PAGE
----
**All travel information has been sourced from wikivoyage. However like wikipedia, wikivoyage is an open platform editable by any member of the public. Therefore, although very useful, all above information IS INDICATIVE ONLY and must be verified prior to personal use. Moreover, if you wish to see more information please visit: https://en.wikivoyage.org/wiki/Papua_New_Guinea
TOP ATTRACTIONS
PLEASE CLICK / HOVER ON THE IMAGES BELOW FOR MORE INFORMATION.
Name: Tavurvur
Location: New Britain, Papua New Guinea
Tavurvur is an active stratovolcano near Rabaul, on the island of New Britain, in Papua New Guinea. It is a sub-vent of the Rabaul caldera and lies on the eastern rim of the larger feature. An eruption of the volcano largely destroyed the nearby town of Rabaul in 1994.

Mount Tavurvur is the most active volcano in Rabaul caldera, and erupted most recently on 12 September 2014.

The correct pronunciation of the volcano's name is tah-VOOR-voor, according to the Rabaul Volcanological Observatory.

SOURCE: https://en.wikipedia.org/wiki/Tavurvur
Name: Mount Wilhelm
Location: Papua New Guinea
Mount Wilhelm is the highest mountain in Papua New Guinea at 4,509 metres (14,793 ft). It is part of the Bismarck Range and the peak is the point where three provinces, Simbu, Jiwaka and Madang, meet.

The mountain is on the island of New Guinea, which incorporates Papua New Guinea and the Indonesian province of Papua. It is surpassed by Puncak Jaya, 4,884 m (16,024 ft), and several other peaks in Indonesian Papua. Mount Wilhelm may be claimed as the highest mountain in Oceania (including Australia and New Zealand), on account of Indonesia being in Asia. A Seven Summits list may therefore sometimes include Mount Wilhelm.

Mount Wilhelm received its name in 1888 when a German newspaper correspondent, Hugo Zöller, climbed the Finisterre Range, south-east of Madang, and named the Bismarck Range after the German Chancellor, Otto von Bismarck, and the four highest peaks of the range after him and his children: Ottoberg, Herbert-berg, Marienberg and Wilhelm-berg. Otto-berg seemed to Zöller to be the highest of the range, but it was later discovered to be only 11,600 feet (3,540 m) and the distant Wilhelmberg was much taller.

SOURCE: https://en.wikipedia.org/wiki/Mount_Wilhelm
Name: Kimbe Bay
Location: West New Britain Province, Papua New Guinea
Kimbe Bay is a large bay in West New Britain Province, off the northern coast of New Britain, Papua New Guinea. Kimbe Bay is an important biodiversity hotspot. 60 percent of the coral species of the entire Indo-Pacific region live here. Kimbe Bay is the home of more than 860 coral reef fish species. Because of a massive die-off of coral worldwide due to pollution, human activities, and global warming, Kimbe Bay has become increasingly important, since it is seen as one of the last holdouts for coral should the degradation continue. Efforts are currently underway to limit the human impact on the bay. Due to its beauty it is also a popular diving site.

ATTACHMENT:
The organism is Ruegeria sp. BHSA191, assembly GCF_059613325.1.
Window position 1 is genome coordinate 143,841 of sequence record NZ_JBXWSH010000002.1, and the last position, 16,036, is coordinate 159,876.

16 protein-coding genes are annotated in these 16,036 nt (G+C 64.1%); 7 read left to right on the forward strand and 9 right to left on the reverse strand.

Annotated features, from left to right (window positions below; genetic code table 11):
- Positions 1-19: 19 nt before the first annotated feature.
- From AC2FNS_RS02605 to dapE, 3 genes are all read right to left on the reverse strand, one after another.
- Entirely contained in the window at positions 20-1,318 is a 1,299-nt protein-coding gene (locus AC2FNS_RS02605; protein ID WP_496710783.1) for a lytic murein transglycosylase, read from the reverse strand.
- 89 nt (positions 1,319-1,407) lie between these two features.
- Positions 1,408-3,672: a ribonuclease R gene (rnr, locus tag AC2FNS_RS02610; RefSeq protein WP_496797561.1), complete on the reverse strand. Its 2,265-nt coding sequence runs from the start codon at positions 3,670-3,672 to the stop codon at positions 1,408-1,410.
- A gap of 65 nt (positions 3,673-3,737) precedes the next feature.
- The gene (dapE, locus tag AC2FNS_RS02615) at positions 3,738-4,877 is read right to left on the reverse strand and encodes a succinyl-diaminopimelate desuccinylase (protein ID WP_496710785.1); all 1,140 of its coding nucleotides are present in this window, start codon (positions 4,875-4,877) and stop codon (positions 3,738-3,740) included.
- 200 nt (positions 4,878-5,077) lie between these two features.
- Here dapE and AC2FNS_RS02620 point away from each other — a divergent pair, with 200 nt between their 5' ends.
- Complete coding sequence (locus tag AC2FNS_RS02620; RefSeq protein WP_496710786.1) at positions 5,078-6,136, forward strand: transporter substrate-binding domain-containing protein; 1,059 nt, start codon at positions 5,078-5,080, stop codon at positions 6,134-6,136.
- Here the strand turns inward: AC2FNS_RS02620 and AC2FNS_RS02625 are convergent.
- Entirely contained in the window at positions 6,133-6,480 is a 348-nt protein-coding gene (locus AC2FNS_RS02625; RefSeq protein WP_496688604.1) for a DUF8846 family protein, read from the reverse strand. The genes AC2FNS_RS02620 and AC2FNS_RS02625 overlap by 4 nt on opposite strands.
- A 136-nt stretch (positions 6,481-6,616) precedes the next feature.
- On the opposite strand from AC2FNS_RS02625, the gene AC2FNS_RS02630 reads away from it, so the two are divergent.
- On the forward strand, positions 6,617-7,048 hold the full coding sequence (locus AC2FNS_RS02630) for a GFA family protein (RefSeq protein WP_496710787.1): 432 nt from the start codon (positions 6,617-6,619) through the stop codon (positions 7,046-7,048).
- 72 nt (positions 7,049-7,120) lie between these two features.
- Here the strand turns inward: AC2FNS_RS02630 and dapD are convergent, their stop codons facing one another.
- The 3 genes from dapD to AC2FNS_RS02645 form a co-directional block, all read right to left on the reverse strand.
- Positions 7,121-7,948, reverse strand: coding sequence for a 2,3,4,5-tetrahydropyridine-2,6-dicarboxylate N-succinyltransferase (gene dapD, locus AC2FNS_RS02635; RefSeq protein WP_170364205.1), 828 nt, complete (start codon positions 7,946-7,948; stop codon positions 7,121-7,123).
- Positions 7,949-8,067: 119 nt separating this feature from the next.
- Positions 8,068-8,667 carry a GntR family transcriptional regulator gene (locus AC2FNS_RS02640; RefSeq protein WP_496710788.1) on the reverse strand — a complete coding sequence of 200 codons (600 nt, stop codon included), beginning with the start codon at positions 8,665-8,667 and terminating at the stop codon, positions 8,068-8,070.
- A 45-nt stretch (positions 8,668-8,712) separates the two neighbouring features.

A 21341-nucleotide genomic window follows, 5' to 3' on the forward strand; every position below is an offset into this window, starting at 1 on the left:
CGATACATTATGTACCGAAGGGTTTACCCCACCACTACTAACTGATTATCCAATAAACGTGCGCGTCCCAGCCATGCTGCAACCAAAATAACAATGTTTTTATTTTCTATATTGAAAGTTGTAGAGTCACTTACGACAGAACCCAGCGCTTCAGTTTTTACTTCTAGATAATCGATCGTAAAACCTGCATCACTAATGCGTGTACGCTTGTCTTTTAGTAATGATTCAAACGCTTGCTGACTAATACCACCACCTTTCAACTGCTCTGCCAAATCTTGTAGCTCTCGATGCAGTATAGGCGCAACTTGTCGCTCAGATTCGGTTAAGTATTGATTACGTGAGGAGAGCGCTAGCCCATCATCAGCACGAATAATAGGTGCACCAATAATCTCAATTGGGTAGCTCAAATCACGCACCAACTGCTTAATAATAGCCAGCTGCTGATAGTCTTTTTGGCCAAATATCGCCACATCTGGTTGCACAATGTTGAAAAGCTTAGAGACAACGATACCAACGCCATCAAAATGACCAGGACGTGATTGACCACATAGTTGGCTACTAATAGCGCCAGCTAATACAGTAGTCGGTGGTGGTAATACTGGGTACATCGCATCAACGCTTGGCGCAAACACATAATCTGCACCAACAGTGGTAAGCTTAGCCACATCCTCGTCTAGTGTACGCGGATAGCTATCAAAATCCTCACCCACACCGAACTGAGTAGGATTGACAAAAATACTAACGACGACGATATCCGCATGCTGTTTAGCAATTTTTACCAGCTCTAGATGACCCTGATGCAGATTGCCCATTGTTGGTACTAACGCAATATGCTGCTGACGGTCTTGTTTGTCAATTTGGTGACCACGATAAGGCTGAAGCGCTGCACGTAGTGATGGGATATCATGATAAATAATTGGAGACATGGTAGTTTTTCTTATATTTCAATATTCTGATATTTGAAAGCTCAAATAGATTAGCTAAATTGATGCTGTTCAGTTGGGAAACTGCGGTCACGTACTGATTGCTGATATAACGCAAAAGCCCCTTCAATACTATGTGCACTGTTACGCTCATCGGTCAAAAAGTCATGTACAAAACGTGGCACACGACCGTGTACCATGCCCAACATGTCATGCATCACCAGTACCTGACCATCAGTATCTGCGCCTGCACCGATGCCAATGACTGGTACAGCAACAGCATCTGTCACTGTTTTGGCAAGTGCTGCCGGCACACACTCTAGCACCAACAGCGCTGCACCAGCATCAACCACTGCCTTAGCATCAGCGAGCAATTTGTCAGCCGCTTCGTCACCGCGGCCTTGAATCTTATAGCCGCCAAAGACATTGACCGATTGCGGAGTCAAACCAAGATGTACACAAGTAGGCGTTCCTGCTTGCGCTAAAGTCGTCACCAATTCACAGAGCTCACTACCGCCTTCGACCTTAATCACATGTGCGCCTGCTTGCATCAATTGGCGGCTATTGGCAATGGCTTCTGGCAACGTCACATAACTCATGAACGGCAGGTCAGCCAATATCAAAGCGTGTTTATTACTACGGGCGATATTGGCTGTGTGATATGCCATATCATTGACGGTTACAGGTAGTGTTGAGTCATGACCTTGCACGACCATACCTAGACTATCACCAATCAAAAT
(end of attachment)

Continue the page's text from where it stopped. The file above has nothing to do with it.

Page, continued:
SOURCE: https://en.wikipedia.org/wiki/Kimbe_Bay
FLIGHT TIMES / MAJOR CITIES
PLEASE SEE BELOW MAJOR CITIES IN PAPUA NEW GUINEA / CLICK OR TOGGLE BELOW FOR FASTEST AVERAGE FLIGHT TIMES FROM USA.

New York: TBC
Washington DC: TBC

...WHO ARE WE?

...WHO ARE WE?

…WHO ARE WE?
…WHO ARE WE?

My name is Manny and I would like to personally welcome you to Global Visas.

Our team is dedicated to providing a consular service which focuses on attention to detail, delivering a personal approach and with a high focus on compliance. Feedback is very important to us, therefore any comments you provide about our service are invaluable.

Our team is dedicated to providing a consular service which focuses on attention to detail, delivering a personal approach and with a high focus on compliance. Feedback is very important to us, therefore any comments you provide about our service are invaluableI have provided some of my own personal testimonials over my years in immigration below; working and leading on very large projects...

I have provided some of my own personal testimonials over my years in immigration below; working and leading on very large projects.

Please do also view our introductory video at the following web link:

https://usglobalvisas.com/personal/more/about-us

We look forward to working with you and meeting all your expectations.

Global Immigration Leader, Big 4

“Manny. You have really gone the extra mile in supporting the US Business Visitor Service. You have demonstrated real commitment and energy, working a late shift night while we try and find others to fill the position. I know that the other night you stayed until 4am. You are always so positive and your cheerful disposition and attention to detail has resulted in excellent client feedback. On Monday the key client came to London and she was effusive about the service. This is largely due the cover you provide.”

Internal stakeholder, Big 4

“Manny is a big reason why the move from (external provider) to the UK firm’s passport and visa provision has been so smooth. He’s an extremely likeable honest hard working guy who takes his role very seriously. We’re very fortunate to have him leading our dedicated team”

External client, Private practice

“Most of my contact was with Manpreet Singh Johal. He did the best job someone could imagine. Extraordinary service from his side.”

Team member, Big 4

“Working on two priority accounts is naturally pressurised especially where he has also been responsible for billing on both accounts; yet Manny delivers every time and this I believe is an exceptional quality.”